Difference between revisions of "Fundraising FAQ 2007-2008"

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m (Wikipedia is cool! I'll give you some money. But what will it be used for?)
(per Board meeting today, there is no stated goal in this fundraiser.)
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: We maintain [http://fundraising.wikimedia.org/ a complete listing] of contributions for both the current and previous fundraisers. You can view breakdowns based on currency and date in addition to viewing donor names and comments.
 
: We maintain [http://fundraising.wikimedia.org/ a complete listing] of contributions for both the current and previous fundraisers. You can view breakdowns based on currency and date in addition to viewing donor names and comments.
   
=====What happens if we reach the 1.5 million before the end of the four-week period? What happens if we don't reach it? Would the fundraiser be extended, or end early?=====
 
   
: We expect that the fund drive will continue long enough to leverage the available opportunities for matching donations. At the conclusion we will evaluate whether this provides the resources needed to support the Wikimedia projects in the immediate future.
 
 
: If we reach our goals early, what a great problem to have! If this happens, we will change the text of the site notices to be thank-you messages, as has been traditional in fundraisers. Such success would indicate the need to plan for a capital campaign/endowment fund drive later this year, with major corporate and foundation gifts to establish such an endowment. In the long term, an endowment would help provide a stable financial base for the Wikimedia Foundation to carry out its mission.
 
   
 
=====I have a problem or concern that isn't answered here. What should I do?=====
 
=====I have a problem or concern that isn't answered here. What should I do?=====

Revision as of 22:18, 20 December 2006

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Contents

About the fundraising drive

Hosting a web site costs next to nothing, why do you need all that money?
Hosting a personal web site, today, costs next to nothing, because such sites get very little traffic and need very little room on the provider's computers. However, Wikipedia is among the biggest sites in the world in terms of hits. The Wikimedia Foundation spent about US$430,000 on computer hardware and US$200,000 on Internet hosting during the 2005-06 fiscal year.
Wikipedia is cool! I'll give you some money. But what will it be used for?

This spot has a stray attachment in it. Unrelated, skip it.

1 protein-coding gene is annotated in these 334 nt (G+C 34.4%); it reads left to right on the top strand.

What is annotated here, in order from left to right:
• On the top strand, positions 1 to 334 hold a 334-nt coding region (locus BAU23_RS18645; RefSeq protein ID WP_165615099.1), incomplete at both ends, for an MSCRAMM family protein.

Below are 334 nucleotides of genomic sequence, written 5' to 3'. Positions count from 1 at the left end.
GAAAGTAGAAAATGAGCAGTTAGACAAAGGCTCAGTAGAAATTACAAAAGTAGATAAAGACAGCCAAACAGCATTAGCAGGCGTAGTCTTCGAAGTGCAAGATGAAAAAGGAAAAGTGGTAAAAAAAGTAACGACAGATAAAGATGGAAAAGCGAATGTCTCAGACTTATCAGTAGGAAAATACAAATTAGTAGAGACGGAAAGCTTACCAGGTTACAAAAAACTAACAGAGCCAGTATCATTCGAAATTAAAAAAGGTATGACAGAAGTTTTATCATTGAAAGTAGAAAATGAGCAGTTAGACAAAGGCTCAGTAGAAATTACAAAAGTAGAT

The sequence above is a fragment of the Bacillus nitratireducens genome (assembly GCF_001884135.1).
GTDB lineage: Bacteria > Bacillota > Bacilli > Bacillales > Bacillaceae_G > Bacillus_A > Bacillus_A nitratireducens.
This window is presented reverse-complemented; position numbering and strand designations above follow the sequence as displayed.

The money will be used for the continued operation and improvement of Wikimedia projects. This includes hardware, bandwidth, staff, events like Wikimania, and other expenses. A successful fundraiser will mean both being able to continue and expand what we are currently doing, and to have a secure financial base for the future.
You can also see how we've been using money in the past here (PDF, 90KB).
Isn't Wikipedia supported by a billionaire, who founded it?
Wikipedia was founded by Jimmy Wales, an Internet entrepreneur. Mr Wales was able to support Wikipedia when it was a small site, had no employees, and had minor hosting requirements, but this is no longer the case. Today, Wikipedia is hosted by the Wikimedia Foundation, which gets money mostly through donations by individual Internet users.
I'm told that Wikipedia is supported by Yahoo! or some other company. Why don't you solicit them?
Yahoo! provides the Wikimedia Foundation with hosting at another computer center located in Korea. Wikimedia also receives significant assistance with bandwidth and hosting from Kennisnet in Amsterdam. No private company or individual is "bankrolling" the Foundation — our support comes primarily from individuals on the internet. As our audited financial statements show, the Foundation spends a lot to maintain its primary computing center, in Florida. The Foundation is open to contributions from individuals, companies, private foundations and other donors from around the world.
I have this terrific idea: you should simply put up advertisements.
This suggestion has been made many times and debated over and over. While technically not excluded (in case other means of funding are insufficient), it is extremely controversial. In particular, it is believed that having advertisements would jeopardize Wikipedia's neutrality. The Foundation has no current plans to have paid advertising on Wikipedia or its other projects.
You should be getting money from the government.
Perhaps, but we do not get any.
My country is not in your list of countries from which you accept donations, why discriminate?
The Wikimedia Foundation accepts donations without discrimination. However, the companies handling its credit card transactions have their own policies regarding what kind of cards and countries they accept to deal with. If PayPal does not accept transactions with your country, try MoneyBookers, or the converse. In any case, we still accept checks and direct transfers.